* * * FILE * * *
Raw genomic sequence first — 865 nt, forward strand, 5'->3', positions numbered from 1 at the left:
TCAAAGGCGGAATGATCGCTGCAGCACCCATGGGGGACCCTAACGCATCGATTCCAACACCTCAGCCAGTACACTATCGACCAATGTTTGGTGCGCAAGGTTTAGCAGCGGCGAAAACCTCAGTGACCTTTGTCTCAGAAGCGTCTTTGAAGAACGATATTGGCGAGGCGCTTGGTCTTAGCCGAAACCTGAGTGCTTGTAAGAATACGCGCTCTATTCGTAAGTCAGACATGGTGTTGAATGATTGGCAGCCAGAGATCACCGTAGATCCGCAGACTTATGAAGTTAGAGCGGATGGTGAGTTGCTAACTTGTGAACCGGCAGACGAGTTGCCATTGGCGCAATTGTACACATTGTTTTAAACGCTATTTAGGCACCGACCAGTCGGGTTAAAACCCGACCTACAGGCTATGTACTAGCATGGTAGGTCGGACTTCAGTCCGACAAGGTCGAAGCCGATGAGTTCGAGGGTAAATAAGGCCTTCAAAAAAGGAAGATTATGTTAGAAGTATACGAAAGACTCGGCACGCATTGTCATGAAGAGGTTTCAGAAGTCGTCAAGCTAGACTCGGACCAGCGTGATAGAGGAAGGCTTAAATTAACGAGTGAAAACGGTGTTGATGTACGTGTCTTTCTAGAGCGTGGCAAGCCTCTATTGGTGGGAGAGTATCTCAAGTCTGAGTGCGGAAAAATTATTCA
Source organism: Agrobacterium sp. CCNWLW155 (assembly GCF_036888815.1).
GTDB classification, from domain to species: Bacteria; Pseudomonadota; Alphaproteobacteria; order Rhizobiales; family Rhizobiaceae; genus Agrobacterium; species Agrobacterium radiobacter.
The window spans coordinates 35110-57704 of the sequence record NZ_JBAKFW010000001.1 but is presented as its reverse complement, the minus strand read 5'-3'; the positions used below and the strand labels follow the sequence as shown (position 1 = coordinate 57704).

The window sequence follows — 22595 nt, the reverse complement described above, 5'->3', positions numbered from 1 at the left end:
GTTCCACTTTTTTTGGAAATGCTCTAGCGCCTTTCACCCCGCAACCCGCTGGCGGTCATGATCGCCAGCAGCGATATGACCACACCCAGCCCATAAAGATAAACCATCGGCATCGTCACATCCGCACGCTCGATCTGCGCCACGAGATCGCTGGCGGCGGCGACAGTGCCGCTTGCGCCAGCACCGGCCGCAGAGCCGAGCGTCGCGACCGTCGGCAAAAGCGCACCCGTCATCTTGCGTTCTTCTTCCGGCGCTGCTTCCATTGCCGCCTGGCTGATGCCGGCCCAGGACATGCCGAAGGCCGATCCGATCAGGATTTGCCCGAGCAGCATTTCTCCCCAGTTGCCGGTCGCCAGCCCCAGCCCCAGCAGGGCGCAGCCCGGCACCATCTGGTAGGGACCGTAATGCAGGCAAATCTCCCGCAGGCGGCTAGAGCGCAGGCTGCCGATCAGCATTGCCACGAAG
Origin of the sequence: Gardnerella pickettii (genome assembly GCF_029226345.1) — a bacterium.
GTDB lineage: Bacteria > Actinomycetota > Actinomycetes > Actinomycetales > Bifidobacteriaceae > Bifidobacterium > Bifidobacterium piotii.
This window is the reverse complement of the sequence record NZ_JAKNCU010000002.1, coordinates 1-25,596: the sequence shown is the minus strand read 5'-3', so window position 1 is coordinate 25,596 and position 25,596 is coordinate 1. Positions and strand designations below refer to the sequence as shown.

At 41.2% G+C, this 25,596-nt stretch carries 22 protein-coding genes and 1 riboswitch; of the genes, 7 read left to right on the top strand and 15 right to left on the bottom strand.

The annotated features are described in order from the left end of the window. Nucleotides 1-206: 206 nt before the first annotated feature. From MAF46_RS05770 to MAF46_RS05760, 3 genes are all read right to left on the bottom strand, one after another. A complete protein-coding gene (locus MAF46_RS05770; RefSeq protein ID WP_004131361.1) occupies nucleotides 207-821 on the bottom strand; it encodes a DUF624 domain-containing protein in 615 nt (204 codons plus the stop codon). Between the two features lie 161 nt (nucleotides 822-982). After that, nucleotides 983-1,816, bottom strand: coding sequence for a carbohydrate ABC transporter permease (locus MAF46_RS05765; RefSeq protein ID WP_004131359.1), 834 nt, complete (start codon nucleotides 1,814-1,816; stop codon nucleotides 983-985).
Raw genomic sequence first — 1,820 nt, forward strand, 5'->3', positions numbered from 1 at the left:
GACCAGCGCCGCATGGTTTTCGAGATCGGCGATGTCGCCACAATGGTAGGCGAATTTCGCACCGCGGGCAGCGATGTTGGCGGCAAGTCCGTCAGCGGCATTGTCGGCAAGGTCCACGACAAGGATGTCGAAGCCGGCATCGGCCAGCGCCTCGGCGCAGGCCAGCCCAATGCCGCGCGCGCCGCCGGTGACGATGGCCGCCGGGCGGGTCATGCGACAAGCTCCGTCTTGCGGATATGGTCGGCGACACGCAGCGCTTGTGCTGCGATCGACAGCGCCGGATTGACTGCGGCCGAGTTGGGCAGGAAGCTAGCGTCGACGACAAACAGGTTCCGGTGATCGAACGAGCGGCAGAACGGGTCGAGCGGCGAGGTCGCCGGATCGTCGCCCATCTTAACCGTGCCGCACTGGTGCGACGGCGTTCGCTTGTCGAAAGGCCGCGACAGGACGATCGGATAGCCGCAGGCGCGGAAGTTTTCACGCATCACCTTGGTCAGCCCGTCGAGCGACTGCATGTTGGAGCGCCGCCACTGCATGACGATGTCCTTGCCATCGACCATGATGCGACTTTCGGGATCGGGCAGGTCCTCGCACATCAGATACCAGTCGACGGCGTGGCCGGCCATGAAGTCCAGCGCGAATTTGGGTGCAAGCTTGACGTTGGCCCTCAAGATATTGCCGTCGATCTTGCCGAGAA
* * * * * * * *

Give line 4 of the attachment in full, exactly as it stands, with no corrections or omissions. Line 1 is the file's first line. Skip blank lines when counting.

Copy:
GTDB classification, from domain to species: Bacteria; Pseudomonadota; Alphaproteobacteria; order Rhizobiales; family Rhizobiaceae; genus Agrobacterium; species Agrobacterium radiobacter.